Because if the next mayor doesn’t have a plan, we’ll be fueling new segregation patterns for years to come.

Bring back the buses

Regional Transit’s annual state-of-the-union breakfast goes down this Thursday morning. There likely will be a lot of chatter about how outgoing General Manager Mike Wiley and Co. are finally “cleaning up RT” and getting light rail ready for the new Kings arena. That’s great. But it’s time for some real talk about RT’s critical deficiencies. In recent years, RT eliminated bus lines, increased fares, canceled free transfers and ditched the $1 central-city fare. Not cool. It’s time to bring all of these services back.

It’s about holding up the bottom and serving transit-dependent riders in the city’s inner-ring neighborhoods. RT needs to focus on route connectivity and better headways. And it needs to have a cheaper monthly pass for low-income riders.

Sure, we love rail and streetcar and all these central-city amenities. But RT should foremost serve those riders who can’t afford cars, who look to buses and light rail as their first and often only option. (Read Cosmo Garvin’s news story this week, “Identity crisis,” on page 6 for more on RT.)

Help sex workers

As SN&R staff writer Raheem F. Hosseini has reported, there’s a public health and Black Lives Matter crisis in south Sacramento on Stockton Boulevard. Sex workers, who once worked online and with the safety of screening clients on websites now deemed unlawful by the FBI, have fled to this corridor, working in the open night. These predominately black woman have no recourse to escape this dangerous lifestyle.

The next mayor needs to work with the council member and county supervisor representing this district to help get these women off the streets. Maybe a solution is a new women’s crisis center that helps with recovery and job hunting? All we know is that the FBI and local law enforcement aren’t finding solutions—so it’s up to us to make it right for the women of south Sac.

More sunshine at City Hall

City council greenlit a whirlwind of good-government reforms last year … but there’s still a helluva lot of work to be done. SN&R says drill down on these three issues: email, public financing of campaigns, and behests.

City employees should be using city email for public work. Mayor Kevin Johnson’s precedent of using private Gmail is dangerous: The city is more vulnerable to litigation, the city attorney can’t access public records and the mayor is much less accountable. The city manager must put a stop to this, and the next mayor needs to set an example.

There need to be city rules for when persons or corporations donate unlimited monies to electeds’ private groups and nonprofits, or what is called “behesting.” City laws need to improve transparency and require electeds to recuse themselves from potential conflict-of-interest votes. As is, if the mayor takes money from, say, the Walton Family, the mayor can still go and vote on the city’s big-box ordinance. Unacceptable.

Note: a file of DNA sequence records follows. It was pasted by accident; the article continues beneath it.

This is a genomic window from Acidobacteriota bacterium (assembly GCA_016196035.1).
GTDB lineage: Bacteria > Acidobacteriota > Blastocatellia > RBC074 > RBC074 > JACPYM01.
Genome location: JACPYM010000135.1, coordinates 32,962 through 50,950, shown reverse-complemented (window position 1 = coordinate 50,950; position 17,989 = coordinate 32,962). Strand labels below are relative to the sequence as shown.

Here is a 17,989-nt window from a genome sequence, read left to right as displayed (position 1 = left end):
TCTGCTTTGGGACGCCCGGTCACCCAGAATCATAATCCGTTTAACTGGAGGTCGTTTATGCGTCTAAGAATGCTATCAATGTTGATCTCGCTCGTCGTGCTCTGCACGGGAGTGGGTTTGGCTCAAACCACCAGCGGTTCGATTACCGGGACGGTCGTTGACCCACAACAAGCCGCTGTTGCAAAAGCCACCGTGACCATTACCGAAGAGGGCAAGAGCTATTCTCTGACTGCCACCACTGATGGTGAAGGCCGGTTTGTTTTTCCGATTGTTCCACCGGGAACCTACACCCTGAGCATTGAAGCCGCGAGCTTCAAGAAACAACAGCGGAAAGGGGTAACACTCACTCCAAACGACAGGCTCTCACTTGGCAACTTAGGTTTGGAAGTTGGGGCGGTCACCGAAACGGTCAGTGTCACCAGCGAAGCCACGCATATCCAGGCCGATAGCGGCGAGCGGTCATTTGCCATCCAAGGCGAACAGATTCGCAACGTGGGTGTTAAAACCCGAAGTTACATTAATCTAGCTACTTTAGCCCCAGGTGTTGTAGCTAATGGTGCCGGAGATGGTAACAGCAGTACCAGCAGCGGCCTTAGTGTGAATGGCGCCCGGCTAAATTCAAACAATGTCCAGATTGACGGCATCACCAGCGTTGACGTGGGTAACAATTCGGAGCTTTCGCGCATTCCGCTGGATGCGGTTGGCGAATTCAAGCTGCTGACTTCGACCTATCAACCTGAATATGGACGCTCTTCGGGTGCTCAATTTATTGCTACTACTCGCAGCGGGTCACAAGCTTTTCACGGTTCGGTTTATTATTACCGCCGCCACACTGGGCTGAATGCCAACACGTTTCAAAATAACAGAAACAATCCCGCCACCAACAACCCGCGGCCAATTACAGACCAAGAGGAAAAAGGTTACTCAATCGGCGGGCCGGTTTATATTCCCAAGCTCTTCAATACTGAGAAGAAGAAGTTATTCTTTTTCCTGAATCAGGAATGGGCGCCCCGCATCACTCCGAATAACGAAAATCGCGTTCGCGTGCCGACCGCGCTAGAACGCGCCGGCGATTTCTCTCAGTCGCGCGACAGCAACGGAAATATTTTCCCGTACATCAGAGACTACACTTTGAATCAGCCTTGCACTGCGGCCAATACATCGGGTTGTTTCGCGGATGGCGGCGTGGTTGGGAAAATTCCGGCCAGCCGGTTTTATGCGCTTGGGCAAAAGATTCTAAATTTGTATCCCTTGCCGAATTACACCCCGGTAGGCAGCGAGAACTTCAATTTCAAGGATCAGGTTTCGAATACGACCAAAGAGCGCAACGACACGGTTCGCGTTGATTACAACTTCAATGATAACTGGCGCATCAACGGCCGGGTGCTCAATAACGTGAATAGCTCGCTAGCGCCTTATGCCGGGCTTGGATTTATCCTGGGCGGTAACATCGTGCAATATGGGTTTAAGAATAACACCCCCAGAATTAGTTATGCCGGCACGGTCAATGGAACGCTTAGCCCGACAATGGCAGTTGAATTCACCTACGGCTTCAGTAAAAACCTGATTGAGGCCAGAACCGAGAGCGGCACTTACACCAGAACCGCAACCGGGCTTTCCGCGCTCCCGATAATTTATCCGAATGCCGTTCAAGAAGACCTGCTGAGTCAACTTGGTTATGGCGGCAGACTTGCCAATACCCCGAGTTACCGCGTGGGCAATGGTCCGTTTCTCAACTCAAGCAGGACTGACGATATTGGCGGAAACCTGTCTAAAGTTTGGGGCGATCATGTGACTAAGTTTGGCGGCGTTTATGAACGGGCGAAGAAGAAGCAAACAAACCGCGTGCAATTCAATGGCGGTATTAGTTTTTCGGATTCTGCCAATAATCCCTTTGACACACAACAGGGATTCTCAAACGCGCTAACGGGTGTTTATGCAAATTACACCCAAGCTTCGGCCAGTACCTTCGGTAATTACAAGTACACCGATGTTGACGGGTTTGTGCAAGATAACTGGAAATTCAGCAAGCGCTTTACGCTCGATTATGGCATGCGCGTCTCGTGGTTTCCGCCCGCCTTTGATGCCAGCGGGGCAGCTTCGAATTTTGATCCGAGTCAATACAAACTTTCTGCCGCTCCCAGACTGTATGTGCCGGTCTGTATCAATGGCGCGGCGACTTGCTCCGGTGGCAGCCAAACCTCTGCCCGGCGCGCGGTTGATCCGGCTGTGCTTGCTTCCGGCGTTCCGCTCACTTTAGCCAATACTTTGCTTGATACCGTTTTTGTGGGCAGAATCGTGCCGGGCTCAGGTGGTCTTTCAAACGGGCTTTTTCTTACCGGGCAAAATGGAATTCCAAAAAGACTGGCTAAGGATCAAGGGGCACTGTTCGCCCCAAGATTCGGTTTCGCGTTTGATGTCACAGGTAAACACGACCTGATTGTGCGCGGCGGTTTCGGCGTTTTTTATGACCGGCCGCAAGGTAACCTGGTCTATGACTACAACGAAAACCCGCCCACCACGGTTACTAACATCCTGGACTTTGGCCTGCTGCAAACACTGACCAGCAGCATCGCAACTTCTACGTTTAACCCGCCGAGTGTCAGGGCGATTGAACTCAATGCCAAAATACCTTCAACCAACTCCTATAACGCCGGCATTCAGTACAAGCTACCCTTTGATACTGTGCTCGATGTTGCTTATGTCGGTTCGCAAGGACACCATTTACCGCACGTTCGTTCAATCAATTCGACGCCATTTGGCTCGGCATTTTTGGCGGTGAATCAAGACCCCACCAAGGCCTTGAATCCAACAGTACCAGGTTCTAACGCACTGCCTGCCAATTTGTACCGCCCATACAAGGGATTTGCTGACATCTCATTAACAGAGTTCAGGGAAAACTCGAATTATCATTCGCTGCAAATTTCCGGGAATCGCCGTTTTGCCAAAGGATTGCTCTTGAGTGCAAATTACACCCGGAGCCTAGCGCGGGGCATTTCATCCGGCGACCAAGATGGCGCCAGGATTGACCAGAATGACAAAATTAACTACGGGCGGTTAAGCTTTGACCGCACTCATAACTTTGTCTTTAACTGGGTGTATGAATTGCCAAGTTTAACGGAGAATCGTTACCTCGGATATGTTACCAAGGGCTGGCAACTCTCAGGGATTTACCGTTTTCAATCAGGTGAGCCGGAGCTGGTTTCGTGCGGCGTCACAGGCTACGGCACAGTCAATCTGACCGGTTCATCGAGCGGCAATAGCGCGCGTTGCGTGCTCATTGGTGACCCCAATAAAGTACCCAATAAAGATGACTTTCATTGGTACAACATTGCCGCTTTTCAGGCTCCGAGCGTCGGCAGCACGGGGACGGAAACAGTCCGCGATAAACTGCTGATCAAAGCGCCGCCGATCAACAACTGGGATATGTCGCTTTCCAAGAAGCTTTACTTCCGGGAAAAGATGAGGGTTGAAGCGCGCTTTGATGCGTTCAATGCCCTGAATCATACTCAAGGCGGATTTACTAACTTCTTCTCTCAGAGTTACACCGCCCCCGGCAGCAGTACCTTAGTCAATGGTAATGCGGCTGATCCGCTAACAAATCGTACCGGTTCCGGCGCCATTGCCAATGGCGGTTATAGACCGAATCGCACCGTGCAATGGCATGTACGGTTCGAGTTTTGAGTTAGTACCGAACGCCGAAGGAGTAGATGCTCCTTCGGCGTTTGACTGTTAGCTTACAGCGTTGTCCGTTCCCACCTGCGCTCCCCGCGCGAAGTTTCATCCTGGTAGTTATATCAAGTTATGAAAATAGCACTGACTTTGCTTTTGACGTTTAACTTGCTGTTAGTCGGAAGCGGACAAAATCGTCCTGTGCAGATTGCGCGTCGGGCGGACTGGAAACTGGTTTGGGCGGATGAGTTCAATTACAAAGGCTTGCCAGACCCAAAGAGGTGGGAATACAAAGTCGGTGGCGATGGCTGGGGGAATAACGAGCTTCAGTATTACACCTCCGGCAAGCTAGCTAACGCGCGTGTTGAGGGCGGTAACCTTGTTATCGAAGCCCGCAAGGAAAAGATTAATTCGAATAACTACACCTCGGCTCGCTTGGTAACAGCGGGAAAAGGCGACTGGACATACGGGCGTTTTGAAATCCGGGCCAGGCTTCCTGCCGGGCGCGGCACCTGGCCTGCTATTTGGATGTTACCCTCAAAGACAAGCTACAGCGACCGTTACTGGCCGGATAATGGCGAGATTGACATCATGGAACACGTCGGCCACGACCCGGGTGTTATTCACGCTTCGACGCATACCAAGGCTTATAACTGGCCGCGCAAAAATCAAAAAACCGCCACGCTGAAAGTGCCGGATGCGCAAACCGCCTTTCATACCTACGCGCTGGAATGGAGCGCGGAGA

It’s also clear that getting rid of public financing for campaigns has discouraged candidates to run for public office. (All four council members running for re-election this year, for instance, face scant opposition as of this print deadline.) It’s time to bring back public financing: It makes for a healthier democratic process, and it also means that candidates don’t need major dollars from special interests to get into the game.

Really get green

We thought Sacramento was going to be the greenest city in the world, a proverbial “Emerald City"? What happened to those lofty goals? Hell, we don’t even have recycling cans accompanying trash cans in our most popular downtown hospitality districts, and the city’s green-housing initiative years later still lacks teeth.

Listen to Leonardo DiCaprio, at least. Climate change is real, and it’s time to be aggressive: to force developers to build energy-efficient housing, to motivate residents to curb water and electricity use, to reward businesses that are eco-conscious and better stewards of their products and afterwaste. It’s time to really get green, Sacramento.

Open up the railyards to the River District

By all accounts, there’s likely going to be a Sacramento Republic FC soccer stadium in the blossoming railyards district. That’s fine. But let’s demolish most of the berm, which looks like an unused train trestle, that separates the railyards from north B and 12th streets and the River District. Let’s integrate the overconcentration of low-income and homeless services near Loaves & Fishes with the forthcoming railyards community. There’s scant hope to diversify investment in the River District when it’s cut off from downtown. The next mayor must link vehicle and pedestrian access to Sacramento’s gateway near Highway 160.

Toilets and trash cans!

Where are the hell are the public bathrooms and trash cans? What is wrong with this city?

The United Nations dinged Sacramento multiple times in recent years for not providing public restrooms and drinkable water. The next mayor must fix this.

A solution: Restrooms that are attended to and cleaned by paid homeless people. Ditto trash cans. This at once provides a job for someone who needs one, gives our most disadvantaged citizens a places to relieve themselves (and a better sense of dignity) and keeps our streets cleaner. No-brainer!